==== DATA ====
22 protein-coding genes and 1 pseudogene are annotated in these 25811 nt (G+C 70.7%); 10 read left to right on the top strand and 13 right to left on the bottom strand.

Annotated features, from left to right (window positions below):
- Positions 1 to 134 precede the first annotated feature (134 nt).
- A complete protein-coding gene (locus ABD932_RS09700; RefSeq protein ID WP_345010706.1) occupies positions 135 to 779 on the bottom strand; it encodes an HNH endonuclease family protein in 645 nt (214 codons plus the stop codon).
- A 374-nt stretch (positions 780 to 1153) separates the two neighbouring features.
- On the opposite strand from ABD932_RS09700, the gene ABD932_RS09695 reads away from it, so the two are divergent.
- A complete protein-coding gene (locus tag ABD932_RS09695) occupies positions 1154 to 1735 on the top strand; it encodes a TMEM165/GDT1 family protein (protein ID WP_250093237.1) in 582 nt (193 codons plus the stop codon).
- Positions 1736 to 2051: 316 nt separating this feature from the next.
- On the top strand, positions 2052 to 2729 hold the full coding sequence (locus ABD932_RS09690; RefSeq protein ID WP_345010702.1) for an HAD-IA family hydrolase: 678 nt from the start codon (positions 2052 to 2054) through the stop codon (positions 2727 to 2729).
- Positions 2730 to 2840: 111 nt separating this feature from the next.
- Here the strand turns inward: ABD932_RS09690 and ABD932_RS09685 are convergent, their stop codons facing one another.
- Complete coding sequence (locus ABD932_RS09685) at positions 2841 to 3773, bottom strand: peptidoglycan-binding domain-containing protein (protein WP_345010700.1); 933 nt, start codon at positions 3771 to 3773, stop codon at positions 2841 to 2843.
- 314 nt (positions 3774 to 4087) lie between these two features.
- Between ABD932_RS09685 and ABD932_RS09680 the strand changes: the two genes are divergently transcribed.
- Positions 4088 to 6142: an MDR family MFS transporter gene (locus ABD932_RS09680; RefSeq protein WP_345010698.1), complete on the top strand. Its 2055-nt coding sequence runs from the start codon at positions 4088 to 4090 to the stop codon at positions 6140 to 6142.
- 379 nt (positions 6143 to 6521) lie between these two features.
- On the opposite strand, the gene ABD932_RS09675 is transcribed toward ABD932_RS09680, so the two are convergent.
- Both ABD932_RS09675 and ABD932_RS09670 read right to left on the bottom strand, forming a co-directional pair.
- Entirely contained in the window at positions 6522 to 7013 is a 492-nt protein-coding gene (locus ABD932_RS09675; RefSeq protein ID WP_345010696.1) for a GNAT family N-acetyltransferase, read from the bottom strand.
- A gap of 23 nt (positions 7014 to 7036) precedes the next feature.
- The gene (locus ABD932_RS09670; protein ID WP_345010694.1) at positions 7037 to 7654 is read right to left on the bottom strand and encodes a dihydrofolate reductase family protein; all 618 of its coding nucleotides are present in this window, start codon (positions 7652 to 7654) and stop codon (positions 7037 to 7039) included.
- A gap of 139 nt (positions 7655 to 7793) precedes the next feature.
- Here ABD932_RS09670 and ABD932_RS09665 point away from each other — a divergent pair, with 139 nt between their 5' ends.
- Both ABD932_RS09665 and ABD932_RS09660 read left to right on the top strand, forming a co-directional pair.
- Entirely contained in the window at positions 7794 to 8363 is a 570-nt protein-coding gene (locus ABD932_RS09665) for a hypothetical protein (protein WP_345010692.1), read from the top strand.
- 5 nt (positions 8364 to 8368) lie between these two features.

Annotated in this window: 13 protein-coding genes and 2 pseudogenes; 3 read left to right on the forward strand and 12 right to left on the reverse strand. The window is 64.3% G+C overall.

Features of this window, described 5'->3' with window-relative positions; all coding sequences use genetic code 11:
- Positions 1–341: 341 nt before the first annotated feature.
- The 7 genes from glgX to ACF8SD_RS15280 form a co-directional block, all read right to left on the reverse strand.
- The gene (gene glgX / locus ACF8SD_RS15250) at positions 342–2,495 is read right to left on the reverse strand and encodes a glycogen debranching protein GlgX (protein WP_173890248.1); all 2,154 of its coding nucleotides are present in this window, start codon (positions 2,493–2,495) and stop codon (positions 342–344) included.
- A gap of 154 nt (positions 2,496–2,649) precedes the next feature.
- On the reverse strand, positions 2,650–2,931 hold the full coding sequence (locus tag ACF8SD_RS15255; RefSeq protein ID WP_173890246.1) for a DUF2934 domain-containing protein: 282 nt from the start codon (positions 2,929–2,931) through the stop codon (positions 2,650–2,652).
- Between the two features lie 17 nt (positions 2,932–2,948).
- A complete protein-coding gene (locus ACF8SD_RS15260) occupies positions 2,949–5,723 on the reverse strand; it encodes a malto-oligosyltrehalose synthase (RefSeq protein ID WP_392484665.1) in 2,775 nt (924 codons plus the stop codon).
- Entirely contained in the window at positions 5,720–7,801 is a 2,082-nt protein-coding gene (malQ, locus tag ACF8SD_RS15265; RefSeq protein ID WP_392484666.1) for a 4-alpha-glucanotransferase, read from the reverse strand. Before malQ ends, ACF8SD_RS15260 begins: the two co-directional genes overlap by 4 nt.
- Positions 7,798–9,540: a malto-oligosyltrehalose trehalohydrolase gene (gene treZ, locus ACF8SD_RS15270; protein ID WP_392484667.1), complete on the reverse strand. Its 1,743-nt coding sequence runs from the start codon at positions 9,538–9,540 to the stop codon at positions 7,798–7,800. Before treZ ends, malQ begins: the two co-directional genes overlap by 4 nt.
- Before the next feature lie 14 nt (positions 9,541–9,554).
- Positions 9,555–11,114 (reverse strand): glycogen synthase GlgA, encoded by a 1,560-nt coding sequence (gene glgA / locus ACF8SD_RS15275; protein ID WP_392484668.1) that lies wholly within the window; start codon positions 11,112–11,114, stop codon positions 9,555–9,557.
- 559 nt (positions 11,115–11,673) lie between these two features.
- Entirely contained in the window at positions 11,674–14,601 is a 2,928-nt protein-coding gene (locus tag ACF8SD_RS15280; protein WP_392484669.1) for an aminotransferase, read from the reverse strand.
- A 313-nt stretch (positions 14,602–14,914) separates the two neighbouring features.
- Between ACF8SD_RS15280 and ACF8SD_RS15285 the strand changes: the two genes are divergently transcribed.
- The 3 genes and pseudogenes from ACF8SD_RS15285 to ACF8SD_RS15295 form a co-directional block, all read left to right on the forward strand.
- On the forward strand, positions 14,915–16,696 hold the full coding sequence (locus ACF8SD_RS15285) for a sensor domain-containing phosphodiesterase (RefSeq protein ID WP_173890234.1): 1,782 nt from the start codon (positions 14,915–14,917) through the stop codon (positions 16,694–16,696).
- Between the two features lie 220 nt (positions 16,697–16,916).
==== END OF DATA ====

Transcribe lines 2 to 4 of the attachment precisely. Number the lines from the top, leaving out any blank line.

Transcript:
Annotated features, from left to right (window positions below):
- Positions 1 to 134 precede the first annotated feature (134 nt).
- A complete protein-coding gene (locus ABD932_RS09700; RefSeq protein ID WP_345010706.1) occupies positions 135 to 779 on the bottom strand; it encodes an HNH endonuclease family protein in 645 nt (214 codons plus the stop codon).